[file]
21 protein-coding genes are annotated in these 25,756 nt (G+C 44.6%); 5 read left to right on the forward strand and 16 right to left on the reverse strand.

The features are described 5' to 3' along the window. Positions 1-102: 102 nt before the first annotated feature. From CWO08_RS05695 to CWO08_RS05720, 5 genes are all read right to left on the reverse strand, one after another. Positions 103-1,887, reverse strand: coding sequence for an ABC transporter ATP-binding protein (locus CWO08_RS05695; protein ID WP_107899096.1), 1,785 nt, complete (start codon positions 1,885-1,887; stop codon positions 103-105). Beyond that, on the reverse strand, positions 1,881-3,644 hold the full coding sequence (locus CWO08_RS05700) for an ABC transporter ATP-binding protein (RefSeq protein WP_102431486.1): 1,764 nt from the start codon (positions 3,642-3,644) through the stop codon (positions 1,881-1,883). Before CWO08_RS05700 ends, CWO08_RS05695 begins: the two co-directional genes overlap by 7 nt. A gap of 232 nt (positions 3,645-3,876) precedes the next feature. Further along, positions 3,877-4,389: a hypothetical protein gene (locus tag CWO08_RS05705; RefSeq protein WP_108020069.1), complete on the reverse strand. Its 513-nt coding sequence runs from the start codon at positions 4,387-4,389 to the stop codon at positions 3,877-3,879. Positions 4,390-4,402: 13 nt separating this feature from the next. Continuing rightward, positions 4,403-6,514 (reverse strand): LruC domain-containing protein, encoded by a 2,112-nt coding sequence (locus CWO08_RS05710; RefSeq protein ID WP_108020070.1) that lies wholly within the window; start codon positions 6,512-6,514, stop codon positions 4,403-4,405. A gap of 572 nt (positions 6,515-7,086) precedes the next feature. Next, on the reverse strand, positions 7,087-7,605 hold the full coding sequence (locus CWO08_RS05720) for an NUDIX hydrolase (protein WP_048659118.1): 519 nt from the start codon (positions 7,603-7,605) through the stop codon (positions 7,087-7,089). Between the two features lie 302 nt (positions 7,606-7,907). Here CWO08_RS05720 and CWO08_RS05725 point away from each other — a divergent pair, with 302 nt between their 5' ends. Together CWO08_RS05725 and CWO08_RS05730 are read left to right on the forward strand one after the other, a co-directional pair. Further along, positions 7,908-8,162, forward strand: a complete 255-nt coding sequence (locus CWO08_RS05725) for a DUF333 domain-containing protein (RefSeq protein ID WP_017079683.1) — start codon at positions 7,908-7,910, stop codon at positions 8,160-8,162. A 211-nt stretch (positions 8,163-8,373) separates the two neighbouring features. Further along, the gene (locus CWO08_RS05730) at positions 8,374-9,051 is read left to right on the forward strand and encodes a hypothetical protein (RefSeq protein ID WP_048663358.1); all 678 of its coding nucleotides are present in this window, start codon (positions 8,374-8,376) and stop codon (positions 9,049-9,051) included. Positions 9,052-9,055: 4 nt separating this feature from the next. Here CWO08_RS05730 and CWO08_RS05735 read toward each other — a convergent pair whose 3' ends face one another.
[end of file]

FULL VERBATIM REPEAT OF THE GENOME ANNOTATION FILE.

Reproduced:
21 protein-coding genes are annotated in these 25,756 nt (G+C 44.6%); 5 read left to right on the forward strand and 16 right to left on the reverse strand.

The features are described 5' to 3' along the window. Positions 1-102: 102 nt before the first annotated feature. From CWO08_RS05695 to CWO08_RS05720, 5 genes are all read right to left on the reverse strand, one after another. Positions 103-1,887, reverse strand: coding sequence for an ABC transporter ATP-binding protein (locus CWO08_RS05695; protein ID WP_107899096.1), 1,785 nt, complete (start codon positions 1,885-1,887; stop codon positions 103-105). Beyond that, on the reverse strand, positions 1,881-3,644 hold the full coding sequence (locus CWO08_RS05700) for an ABC transporter ATP-binding protein (RefSeq protein WP_102431486.1): 1,764 nt from the start codon (positions 3,642-3,644) through the stop codon (positions 1,881-1,883). Before CWO08_RS05700 ends, CWO08_RS05695 begins: the two co-directional genes overlap by 7 nt. A gap of 232 nt (positions 3,645-3,876) precedes the next feature. Further along, positions 3,877-4,389: a hypothetical protein gene (locus tag CWO08_RS05705; RefSeq protein WP_108020069.1), complete on the reverse strand. Its 513-nt coding sequence runs from the start codon at positions 4,387-4,389 to the stop codon at positions 3,877-3,879. Positions 4,390-4,402: 13 nt separating this feature from the next. Continuing rightward, positions 4,403-6,514 (reverse strand): LruC domain-containing protein, encoded by a 2,112-nt coding sequence (locus CWO08_RS05710; RefSeq protein ID WP_108020070.1) that lies wholly within the window; start codon positions 6,512-6,514, stop codon positions 4,403-4,405. A gap of 572 nt (positions 6,515-7,086) precedes the next feature. Next, on the reverse strand, positions 7,087-7,605 hold the full coding sequence (locus CWO08_RS05720) for an NUDIX hydrolase (protein WP_048659118.1): 519 nt from the start codon (positions 7,603-7,605) through the stop codon (positions 7,087-7,089). Between the two features lie 302 nt (positions 7,606-7,907). Here CWO08_RS05720 and CWO08_RS05725 point away from each other — a divergent pair, with 302 nt between their 5' ends. Together CWO08_RS05725 and CWO08_RS05730 are read left to right on the forward strand one after the other, a co-directional pair. Further along, positions 7,908-8,162, forward strand: a complete 255-nt coding sequence (locus CWO08_RS05725) for a DUF333 domain-containing protein (RefSeq protein ID WP_017079683.1) — start codon at positions 7,908-7,910, stop codon at positions 8,160-8,162. A 211-nt stretch (positions 8,163-8,373) separates the two neighbouring features. Further along, the gene (locus CWO08_RS05730) at positions 8,374-9,051 is read left to right on the forward strand and encodes a hypothetical protein (RefSeq protein ID WP_048663358.1); all 678 of its coding nucleotides are present in this window, start codon (positions 8,374-8,376) and stop codon (positions 9,049-9,051) included. Positions 9,052-9,055: 4 nt separating this feature from the next. Here CWO08_RS05730 and CWO08_RS05735 read toward each other — a convergent pair whose 3' ends face one another.